Born in Tennessee on Jan. 6, 1882, Samuel Taliaferro Rayburn came to north Texas with his parents in 1887. His political career began in 1906 with his election to the Texas House of Representatives, where he was speaker of the 1911-13 session.
Rayburn was elected to the U.S. Congress from the 4th District in 1912, the first of his 25 consecutive terms there. Rising quickly to a leadership position, he was chairman of the Democratic party caucus in 1921. As head of the House Interstate and Foreign Commerce Committee (1931037), and then majority Leader (1937-40), Rayburn sponsored much of President Franklin D. Roosevelt's New Deal legislation.
On Sept. 16, 1940, Rayburn was elected Speaker of the House of Representatives. Except for the 80th (1949-49) and 83rd (1953-55) Congresses, when he was Minority Leader, Rayburn held the speakership until 1961, longer than anyone in the nation's history. A party leader as well, he was chairman of the Democratic National Conventions of 1948, 1952, and 1956.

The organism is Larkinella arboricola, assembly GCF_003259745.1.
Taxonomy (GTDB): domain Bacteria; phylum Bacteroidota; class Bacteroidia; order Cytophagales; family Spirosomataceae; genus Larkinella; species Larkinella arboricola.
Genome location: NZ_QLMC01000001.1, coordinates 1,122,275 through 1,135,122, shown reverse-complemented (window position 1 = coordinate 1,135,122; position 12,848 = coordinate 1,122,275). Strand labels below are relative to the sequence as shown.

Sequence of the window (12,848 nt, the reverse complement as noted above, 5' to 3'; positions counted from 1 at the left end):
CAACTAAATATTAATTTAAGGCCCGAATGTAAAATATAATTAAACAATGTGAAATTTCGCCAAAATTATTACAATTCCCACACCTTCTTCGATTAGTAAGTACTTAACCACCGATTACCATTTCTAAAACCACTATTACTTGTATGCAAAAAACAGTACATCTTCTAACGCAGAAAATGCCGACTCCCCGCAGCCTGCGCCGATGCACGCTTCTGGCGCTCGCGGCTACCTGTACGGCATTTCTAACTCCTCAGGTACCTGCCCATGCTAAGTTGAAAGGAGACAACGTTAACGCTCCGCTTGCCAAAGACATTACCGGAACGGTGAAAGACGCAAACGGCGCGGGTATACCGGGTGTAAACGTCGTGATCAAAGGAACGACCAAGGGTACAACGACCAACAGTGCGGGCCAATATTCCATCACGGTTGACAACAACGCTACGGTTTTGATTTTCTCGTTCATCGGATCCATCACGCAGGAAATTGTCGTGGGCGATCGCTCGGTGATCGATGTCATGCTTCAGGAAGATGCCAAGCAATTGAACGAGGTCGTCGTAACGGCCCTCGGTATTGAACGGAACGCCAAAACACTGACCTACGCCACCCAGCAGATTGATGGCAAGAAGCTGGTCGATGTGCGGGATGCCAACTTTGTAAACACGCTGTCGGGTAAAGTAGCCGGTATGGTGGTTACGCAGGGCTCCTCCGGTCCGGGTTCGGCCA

Rayburn died on Nov. 16, 1961, and Presidents Harry S. Truman, Dwight Eisenhower, and John F. Kennedy, along with Lyndon B. Johnson, were among national figures at his funeral. He is buried in Willow Wild Cemetery.
Location: Sam Rayburn House Museum, 1.5 miles west of Bonham on US 82.